Nothing is more important to me then sticking by my family. As an adult, I have an even greater appreciation for the choices my parents made when it came to creating what they thought would be a perfect child (along with my older brother). Yes, there were times when I thought they were being cruel by denying me something I wanted like more candy, bigger toys or more time stay up late. Every child goes through that phase of thinking your parents are the worst for not giving you everything. I also understand that this is a major headache for the parents as well. But by working though it, I realized that I never needed those and have gone on to appreciate what my parents had for me.
What’s interesting about the child-parent relationship is that it has stayed the same since the beginning of time. I could picture a cowboy being told by his son that he would rather do something then become a farmer or a daughter to her American revolution mother that she want’s to become involved in politics. The parents and children in each era grow to learn from the old and new rules to spread better ideas. The story of the family in The Croods goes all the way back to the Stone Age.
Meet the cave family. Grug (played by Nicolas Cage) has always sought to protect his loved ones by telling them to stay in the caves and that anything new is dangerous and will kill you. About once a week or two, he’ll take everyone out to gather food. The gang includes Grug’s wife, Ugga, nine year old son Thunk, baby daughter Sandy, and his mother in law granny (played by Cloris Leachman). The black sheep here is the oldest daughter, Eep (played by Emma Stone) who is curious about the outside world.
One night, Eep sneaks out of the cave when she notices a glow coming from the outside. She discovers fire and another caveman named Guy (played by Ryan Reynolds). Unlike her family, Eep sees that Guy prefers to use his brain to come up with new ideas that make him more evolved. An earthquake destroys the Croods cave forcing them to find a new home. Guy tells them to follow the sun and they agree (except for Grug) to follow. So you could say that The Croods is about the world first family road trip.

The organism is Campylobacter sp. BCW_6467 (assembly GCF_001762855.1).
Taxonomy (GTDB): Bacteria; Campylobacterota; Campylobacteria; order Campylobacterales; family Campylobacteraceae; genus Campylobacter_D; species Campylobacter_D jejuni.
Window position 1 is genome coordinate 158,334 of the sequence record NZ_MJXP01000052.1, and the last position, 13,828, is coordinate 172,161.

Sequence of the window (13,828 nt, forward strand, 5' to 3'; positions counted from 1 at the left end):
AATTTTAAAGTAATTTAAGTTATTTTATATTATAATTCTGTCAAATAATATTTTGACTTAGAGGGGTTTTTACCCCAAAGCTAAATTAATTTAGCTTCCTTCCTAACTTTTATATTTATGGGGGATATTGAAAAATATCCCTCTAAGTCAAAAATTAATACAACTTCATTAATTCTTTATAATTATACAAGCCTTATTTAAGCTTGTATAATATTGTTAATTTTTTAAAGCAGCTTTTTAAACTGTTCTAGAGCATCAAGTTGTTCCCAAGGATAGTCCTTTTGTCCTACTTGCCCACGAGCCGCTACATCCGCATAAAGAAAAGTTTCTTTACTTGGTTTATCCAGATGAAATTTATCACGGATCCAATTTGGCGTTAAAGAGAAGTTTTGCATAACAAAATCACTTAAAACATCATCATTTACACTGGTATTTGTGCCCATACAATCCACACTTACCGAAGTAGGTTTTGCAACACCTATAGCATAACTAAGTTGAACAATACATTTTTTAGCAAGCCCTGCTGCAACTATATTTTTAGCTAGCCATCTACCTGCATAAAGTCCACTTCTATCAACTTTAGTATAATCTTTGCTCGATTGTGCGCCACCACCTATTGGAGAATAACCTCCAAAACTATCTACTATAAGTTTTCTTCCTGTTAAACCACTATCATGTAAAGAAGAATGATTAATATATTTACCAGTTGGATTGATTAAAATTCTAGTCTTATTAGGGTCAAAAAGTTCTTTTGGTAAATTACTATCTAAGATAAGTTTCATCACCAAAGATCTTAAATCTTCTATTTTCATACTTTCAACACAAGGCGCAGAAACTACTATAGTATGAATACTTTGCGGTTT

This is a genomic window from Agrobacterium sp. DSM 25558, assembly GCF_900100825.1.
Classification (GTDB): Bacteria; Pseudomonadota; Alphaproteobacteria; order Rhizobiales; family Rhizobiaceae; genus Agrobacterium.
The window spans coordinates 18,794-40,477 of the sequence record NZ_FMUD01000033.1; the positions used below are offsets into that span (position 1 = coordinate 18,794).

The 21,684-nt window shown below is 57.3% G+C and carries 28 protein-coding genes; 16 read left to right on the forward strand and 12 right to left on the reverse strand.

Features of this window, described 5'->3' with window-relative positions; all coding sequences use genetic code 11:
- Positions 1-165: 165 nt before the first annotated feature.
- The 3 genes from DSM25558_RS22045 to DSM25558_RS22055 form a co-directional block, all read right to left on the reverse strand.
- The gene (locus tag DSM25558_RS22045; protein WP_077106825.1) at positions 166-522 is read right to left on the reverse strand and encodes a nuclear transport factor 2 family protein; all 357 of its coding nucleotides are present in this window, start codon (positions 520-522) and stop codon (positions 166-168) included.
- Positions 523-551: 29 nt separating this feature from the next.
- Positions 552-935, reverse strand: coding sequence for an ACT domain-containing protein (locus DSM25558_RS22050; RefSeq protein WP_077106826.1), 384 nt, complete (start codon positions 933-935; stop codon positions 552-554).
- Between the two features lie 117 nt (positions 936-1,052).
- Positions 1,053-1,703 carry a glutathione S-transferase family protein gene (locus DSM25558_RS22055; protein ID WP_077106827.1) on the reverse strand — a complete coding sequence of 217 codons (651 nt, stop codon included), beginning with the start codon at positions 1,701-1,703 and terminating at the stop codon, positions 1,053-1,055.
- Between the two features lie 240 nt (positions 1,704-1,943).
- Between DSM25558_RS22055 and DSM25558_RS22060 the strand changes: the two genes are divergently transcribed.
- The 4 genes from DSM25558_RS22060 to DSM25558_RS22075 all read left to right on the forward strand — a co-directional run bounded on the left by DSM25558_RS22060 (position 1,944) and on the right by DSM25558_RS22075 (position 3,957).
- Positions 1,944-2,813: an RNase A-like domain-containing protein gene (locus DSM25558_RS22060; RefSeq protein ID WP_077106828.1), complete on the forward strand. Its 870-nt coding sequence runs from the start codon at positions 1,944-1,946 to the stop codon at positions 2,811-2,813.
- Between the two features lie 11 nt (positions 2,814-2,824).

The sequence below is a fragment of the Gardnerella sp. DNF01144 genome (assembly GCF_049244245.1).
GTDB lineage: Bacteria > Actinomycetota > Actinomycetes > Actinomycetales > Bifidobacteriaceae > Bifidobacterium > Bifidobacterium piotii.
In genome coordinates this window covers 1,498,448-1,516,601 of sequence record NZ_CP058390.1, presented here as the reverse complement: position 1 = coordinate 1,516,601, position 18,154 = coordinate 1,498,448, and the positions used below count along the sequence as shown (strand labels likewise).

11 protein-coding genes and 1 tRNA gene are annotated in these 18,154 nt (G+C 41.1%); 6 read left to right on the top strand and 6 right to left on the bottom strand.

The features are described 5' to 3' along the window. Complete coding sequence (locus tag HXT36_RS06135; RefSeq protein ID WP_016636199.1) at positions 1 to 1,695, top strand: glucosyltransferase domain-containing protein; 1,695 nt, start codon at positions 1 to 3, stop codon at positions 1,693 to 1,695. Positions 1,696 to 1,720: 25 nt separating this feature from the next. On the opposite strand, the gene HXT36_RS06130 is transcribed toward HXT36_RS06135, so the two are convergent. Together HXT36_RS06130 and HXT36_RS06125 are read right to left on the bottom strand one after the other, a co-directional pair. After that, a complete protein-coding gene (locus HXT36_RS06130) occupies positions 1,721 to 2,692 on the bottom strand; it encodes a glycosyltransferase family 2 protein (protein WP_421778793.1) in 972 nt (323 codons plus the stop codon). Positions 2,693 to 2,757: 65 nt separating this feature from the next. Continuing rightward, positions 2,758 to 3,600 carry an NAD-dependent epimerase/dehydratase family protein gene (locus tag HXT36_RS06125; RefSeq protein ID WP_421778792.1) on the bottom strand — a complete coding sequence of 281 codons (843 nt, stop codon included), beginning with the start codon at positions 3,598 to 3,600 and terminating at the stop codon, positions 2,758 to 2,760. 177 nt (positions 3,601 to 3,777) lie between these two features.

The Croods are the only other family friendly cave people I know besides the Flintstones. The biggest difference is that this family is not as evolved and more animalistic with their nature. Thankfully, this leads to some of the best physical comedy I’ve seen in a while. Rocks are thrown, animals are eaten, people are crushed in an almost Tex Avery style that really brought me back to my days as a kid. But unlike the Tex Avery animation that was crude and cheap, The Croods animation is fantastic. A caveman story is usually constricted to the same desert-like setting, but this story takes its audience on a vacation though environments that never look the same. This is a gorgeous looking film.
So how does the story hold up? The movie starts out well with each character showing their strengths as they are trying to get their breakfast. It’s up until Guy shows up that the movie looses it’s originality. It goes in the cliché format of the new guy receiving more attention then the older guy, making him jealous. I hate this kind of story, as it’s very predictable with where it’s going to lead up to. I’m sure kids won’t mind and really eat this story up, but parents will probably discover something a little too familiar.
I’ll give this three cave drawings out of five. The Croods do manage to discover fire among the stunning animation and 3D, but could have used a better story around it family sticking together morale.